Newark Discrimination of Disabled Attorney
Disabled individuals have the same right to go to work and earn a living as fully abled individuals. Sadly, employers sometimes assume that a disabled worker cannot perform the same type of work as an employee who is not suffering from a disability. Fortunately, disabled individuals are protected by many laws, namely the Americans with Disabilities Act (ADA) and the Rehabilitation Act.
Employers do not always want to abide by these laws, however. When that is the case, workers can file a claim against their employer. If you believe your employer has discriminated against you based on a disability, contact a Newark discrimination of disabled attorney today.
What Protections Does the ADA Provide?
The ADA is a newer law than the Rehabilitation Act, and it offers many protections for disabled workers. Under this Act, employers cannot treat disabled employees differently in any way than they treat non-disabled employees. Employers that are making decisions on hiring, firing, job assignments, salary and wages, terminations, and working conditions can take many factors into consideration, but a disability is not one of them.
Under the ADA, employers are also required to provide disabled employees with reasonable accommodations when a disabled employee requests it. A disabled employee may request lighter duties, accommodations made to their work environment or equipment, and employers must comply with the request. The only exception to this is when creating the reasonable accommodation would place undue hardship on the employer or their business. When making the request, it is important that workers understand what constitutes reasonable accommodations.
What Accommodations are Considered Reasonable?
Before the ADA was enacted into law in 1991, employers were not prohibited from firing individuals that suffered from a disability, even when an injury or illness is temporary. Employers could also refuse to hire someone that suffered from a disability. At that time, it was also not uncommon for employers to fire a worker when they returned from workers’ compensation leave, even though the law prohibited these acts.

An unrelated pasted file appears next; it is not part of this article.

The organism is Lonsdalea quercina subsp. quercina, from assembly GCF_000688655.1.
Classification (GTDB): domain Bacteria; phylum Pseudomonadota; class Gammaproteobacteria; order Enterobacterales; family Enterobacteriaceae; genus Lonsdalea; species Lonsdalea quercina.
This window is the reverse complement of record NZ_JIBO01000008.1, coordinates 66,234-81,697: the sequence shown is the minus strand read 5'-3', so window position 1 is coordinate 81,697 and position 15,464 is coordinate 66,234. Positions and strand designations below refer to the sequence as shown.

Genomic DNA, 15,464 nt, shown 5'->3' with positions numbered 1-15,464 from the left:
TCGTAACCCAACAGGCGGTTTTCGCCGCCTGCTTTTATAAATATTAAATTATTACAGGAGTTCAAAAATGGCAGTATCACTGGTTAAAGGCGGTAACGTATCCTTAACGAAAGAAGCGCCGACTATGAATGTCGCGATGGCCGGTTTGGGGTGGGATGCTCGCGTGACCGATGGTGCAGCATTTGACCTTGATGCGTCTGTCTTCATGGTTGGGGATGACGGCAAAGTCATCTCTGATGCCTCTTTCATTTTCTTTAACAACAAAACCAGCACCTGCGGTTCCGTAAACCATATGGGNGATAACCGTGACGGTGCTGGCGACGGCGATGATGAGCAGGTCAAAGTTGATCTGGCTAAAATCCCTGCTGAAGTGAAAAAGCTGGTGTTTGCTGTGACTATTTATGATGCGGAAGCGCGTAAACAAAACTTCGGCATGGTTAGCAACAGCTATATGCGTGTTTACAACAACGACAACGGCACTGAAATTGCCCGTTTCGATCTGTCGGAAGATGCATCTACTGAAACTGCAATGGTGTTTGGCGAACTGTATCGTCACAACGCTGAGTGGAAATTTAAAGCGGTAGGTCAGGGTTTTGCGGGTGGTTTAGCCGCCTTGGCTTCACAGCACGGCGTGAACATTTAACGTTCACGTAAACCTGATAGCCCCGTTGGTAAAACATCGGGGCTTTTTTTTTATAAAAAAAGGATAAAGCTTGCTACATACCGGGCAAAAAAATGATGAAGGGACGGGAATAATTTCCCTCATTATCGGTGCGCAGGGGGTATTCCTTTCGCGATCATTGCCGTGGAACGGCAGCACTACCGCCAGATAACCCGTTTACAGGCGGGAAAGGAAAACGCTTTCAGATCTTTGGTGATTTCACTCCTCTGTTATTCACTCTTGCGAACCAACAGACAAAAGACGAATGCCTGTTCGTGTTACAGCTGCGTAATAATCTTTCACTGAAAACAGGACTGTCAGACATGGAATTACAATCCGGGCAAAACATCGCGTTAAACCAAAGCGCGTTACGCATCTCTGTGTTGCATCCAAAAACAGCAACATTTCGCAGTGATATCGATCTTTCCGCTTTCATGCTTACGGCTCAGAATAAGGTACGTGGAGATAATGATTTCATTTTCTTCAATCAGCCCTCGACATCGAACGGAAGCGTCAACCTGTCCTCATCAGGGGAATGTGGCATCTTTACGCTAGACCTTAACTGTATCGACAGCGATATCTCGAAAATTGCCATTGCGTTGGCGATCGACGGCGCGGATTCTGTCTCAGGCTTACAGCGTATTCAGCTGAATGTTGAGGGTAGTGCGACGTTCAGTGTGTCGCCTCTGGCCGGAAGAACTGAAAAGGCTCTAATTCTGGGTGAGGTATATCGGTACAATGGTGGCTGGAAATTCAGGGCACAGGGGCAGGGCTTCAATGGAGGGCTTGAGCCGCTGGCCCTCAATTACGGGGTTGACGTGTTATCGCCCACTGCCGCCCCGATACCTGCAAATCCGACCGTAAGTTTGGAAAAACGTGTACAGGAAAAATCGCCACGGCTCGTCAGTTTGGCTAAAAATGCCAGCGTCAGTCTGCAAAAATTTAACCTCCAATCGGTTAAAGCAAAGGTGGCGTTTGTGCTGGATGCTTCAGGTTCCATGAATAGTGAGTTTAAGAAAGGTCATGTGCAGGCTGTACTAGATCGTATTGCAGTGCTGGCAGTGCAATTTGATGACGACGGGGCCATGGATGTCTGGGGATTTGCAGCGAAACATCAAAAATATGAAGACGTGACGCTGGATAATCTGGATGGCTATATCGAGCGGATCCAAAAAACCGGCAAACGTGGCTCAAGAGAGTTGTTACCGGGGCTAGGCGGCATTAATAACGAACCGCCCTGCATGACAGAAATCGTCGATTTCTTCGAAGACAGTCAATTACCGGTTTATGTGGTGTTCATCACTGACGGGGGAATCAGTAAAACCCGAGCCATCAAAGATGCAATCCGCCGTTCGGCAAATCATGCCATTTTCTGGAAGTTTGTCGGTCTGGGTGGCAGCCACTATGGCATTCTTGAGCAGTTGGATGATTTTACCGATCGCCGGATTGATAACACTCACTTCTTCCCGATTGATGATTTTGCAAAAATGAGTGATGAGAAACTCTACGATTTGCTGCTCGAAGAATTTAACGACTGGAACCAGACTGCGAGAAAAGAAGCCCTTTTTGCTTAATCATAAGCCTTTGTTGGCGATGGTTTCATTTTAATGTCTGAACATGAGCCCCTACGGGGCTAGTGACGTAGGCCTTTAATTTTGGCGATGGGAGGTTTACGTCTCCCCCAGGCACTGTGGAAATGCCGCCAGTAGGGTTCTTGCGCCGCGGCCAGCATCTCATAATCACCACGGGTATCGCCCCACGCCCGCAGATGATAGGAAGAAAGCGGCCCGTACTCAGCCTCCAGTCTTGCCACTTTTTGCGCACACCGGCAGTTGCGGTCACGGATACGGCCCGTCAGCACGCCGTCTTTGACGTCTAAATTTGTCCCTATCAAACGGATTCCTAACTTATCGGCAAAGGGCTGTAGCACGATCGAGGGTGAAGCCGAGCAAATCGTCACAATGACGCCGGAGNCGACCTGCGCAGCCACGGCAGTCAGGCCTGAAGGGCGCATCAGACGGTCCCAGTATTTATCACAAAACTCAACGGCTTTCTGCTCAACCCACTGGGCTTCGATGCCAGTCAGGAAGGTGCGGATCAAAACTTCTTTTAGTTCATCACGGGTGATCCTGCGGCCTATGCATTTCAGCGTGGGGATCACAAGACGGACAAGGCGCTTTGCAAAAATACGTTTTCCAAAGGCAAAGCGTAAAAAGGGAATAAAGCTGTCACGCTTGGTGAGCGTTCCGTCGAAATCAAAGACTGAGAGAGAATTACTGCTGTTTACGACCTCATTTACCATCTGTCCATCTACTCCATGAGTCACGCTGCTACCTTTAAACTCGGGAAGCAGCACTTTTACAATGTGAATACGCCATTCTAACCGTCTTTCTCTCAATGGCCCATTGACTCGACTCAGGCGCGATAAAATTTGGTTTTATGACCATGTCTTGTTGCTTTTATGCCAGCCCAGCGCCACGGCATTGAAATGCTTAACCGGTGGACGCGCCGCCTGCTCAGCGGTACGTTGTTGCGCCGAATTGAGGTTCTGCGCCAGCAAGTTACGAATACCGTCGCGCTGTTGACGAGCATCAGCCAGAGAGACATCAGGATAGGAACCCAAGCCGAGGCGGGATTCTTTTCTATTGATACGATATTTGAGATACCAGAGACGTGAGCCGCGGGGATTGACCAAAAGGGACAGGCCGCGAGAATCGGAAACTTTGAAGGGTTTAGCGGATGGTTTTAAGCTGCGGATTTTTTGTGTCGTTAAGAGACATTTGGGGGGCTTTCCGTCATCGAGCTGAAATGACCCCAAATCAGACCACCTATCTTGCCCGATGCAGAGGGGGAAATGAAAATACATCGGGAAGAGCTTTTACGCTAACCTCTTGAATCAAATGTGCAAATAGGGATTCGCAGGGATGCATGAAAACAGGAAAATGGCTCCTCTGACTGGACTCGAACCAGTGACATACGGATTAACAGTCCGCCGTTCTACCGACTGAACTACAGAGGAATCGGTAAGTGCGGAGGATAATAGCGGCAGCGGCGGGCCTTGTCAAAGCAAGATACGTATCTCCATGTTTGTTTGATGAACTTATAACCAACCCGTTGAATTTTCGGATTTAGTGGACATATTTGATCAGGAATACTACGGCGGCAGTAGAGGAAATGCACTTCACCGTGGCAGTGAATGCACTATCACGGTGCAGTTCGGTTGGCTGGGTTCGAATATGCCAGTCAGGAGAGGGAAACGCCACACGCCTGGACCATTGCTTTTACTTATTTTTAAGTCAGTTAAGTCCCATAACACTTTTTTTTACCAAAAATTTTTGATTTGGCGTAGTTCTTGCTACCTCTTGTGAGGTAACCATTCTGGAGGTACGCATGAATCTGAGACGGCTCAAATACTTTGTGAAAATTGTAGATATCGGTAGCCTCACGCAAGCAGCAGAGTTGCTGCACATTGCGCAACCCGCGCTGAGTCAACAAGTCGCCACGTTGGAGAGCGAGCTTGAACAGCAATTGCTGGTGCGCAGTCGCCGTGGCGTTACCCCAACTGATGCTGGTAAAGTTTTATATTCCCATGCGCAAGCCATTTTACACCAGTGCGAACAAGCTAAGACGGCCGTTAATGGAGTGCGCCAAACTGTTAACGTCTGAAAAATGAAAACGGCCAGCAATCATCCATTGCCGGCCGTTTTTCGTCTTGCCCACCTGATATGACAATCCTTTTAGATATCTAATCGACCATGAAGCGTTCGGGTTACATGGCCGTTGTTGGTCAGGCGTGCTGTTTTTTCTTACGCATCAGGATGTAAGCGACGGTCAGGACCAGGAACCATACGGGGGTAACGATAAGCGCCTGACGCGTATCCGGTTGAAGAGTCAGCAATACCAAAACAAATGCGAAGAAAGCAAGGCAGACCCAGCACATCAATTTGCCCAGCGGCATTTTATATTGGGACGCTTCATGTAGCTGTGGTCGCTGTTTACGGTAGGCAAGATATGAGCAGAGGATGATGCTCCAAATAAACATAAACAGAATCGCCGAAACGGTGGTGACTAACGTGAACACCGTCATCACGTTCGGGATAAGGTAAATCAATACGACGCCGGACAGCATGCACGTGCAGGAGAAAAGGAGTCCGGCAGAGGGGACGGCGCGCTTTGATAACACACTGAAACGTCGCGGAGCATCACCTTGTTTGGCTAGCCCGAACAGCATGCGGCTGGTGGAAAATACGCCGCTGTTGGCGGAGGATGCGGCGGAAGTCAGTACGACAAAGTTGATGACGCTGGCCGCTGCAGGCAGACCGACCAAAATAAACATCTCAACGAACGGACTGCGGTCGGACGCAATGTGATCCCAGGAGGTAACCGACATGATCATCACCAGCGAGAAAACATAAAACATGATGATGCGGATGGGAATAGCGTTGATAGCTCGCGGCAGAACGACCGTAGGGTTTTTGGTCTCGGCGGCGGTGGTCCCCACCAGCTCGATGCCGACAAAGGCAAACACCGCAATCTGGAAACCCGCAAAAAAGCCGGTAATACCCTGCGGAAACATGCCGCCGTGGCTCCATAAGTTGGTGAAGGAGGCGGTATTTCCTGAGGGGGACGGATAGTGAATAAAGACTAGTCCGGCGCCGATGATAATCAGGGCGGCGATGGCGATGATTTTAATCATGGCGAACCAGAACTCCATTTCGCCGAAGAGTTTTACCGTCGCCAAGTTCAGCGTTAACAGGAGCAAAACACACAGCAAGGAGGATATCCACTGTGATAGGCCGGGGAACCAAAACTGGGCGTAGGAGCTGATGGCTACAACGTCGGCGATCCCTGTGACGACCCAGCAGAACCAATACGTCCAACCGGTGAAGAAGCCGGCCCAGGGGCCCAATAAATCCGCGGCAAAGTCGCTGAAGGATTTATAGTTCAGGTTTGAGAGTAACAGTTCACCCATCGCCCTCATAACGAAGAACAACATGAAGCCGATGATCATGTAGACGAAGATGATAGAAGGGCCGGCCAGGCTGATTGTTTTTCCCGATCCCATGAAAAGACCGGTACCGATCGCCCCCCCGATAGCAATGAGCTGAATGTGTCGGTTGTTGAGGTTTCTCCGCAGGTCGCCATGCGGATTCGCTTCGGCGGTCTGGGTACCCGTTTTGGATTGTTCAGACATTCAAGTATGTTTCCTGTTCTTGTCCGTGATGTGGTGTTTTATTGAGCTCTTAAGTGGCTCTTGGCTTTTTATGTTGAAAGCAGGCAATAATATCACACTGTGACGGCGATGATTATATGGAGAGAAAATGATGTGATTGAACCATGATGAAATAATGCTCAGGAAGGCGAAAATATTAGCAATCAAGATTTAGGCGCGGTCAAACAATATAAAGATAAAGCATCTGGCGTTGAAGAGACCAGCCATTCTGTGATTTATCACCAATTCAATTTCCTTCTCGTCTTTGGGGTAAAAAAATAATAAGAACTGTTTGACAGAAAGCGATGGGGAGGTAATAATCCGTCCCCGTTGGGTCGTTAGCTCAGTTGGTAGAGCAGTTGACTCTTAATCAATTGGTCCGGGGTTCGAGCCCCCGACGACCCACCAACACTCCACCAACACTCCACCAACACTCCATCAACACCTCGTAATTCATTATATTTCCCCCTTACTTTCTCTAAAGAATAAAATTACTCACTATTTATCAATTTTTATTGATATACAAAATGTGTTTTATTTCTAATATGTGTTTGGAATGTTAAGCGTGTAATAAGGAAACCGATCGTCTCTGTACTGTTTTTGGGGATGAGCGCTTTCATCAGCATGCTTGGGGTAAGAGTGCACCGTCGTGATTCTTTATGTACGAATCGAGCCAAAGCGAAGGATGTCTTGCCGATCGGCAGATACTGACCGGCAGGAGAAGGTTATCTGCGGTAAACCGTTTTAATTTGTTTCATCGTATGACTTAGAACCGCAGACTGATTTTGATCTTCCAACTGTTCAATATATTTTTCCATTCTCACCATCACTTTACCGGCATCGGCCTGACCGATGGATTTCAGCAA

Today, the ADA protects employees in these situations. Employers must now take part in an interactive process during which they communicate with the worker about the reasonable accommodations they need to perform their job duties. The ADA, however, does not outline what exactly constitutes reasonable accommodations. Additionally, employers may state that the accommodations requested would place an undue hardship on them, even when that is not true.
Due to the fact that the law is unclear about what constitutes a reasonable accommodation, employees are often unsure of whether their employer is complying with the law. A Newark discrimination of disabled attorney can advise on a specific case and help disabled employees recover the damages they deserve.
Our Ohio Discrimination of Disabled Attorneys Can Advise on Your Claim
If you believe your employer has treated you unfairly based on a disability, you can take legal action to recover damages. At Marshall & Forman, LLC, our Newark discrimination of disabled attorneys can help you through the process and give you the best chance of success with your claim. Call us today or contact us online to schedule a meeting with one of our attorneys so we can review your case.